Sabriel is the daughter of the Abhorsen, a high necromancer whose main duty is to reverse the ills done by evil necromancers that are hell-bent on rai..Show More »sing the dead and letting them rule the earth. She lives in a world where realistic early 20th century Great Britain co-exists with the ?Old Kingdom?, a place of magic, sorcery and fear of the undead. A border, guarded by soldiers from both realms, separates the two kingdoms. When Sabriel was five-years-old, her father sent her to a special school in the new kingdom, just near the border so that she would be protected from his enemies, but close enough to the border to learn the ways of the old kingdom. In this school his daughter learns necromancy and magic as well as ?real world? lessons such as etiquette and combat.
When the Abhorsen appears to Sabriel one night speaking through an undead minion, she learns that he is trapped in the world of the dead and she sets-off on a journey to free him. Along the way she learns of a great undead leader whose powers have grown to the extent where he may break the boundary dividing the land of the dead and the living, and no one in either kingdom will be safe from his rule.
As an aside, one of my favorite characters is an elemental of sorts who had been forced into servitude by an Abhorsen from centuries past. He has taken the shape of a cat, and though he has many ?cat mannerisms?, he speaks and is highly intellectual. His sarcastic comments and sharp wit made me laugh out loud on several occasions. He is Sabriel?s constant companion, a great help and a great pain in her behind all at the same time!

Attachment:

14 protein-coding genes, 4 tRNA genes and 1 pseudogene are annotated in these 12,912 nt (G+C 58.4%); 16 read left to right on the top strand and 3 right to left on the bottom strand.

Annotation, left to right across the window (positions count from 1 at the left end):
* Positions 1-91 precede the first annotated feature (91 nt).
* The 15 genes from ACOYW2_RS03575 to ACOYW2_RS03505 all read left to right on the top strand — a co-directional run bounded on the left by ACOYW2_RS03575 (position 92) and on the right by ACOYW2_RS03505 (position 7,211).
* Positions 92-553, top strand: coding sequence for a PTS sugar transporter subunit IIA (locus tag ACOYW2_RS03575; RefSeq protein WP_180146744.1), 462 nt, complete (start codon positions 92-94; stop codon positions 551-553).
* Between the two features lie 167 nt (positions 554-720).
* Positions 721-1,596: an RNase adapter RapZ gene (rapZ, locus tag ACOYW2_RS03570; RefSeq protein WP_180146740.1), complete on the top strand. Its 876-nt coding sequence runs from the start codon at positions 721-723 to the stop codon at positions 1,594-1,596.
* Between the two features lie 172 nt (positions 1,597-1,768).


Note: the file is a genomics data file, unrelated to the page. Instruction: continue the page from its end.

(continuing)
I could not stop listening to this book! Tim Curry reads it and there is no better voice for the undead than he! I highly recommend it. It is the first in a trilogy, and all three books have been received with high praise.
This thread of the story is close enough to Sabriel to be an old friend, but far enough to be new and interesting. Excellent as sequels go, Lireal doe..Show More »sn't burden the returning reader with reruns of Sabriel. It's a great stand-alone story, too. Tim Curry is the kind of narrator who could enthrall by reading a cereal box.
Firstly, the narration was extremely well-done. The only thing that I didn't like very much was Mogget's voice, though this is only a matter of prefe..Show More »rence, and I cannot fault the narrator for that.
The book itself is very engaging and a good read/listen, though I have to agree with one of the other reviewers about the heroine: she is too whiney and distraught over something she really should have been used to by this point. Being a Remembrancer should be enough for her, especially since she's the only one in the world, but she can't seem to get over not being able to see into the future. This is tiring after a while. Other than that, it's a good story.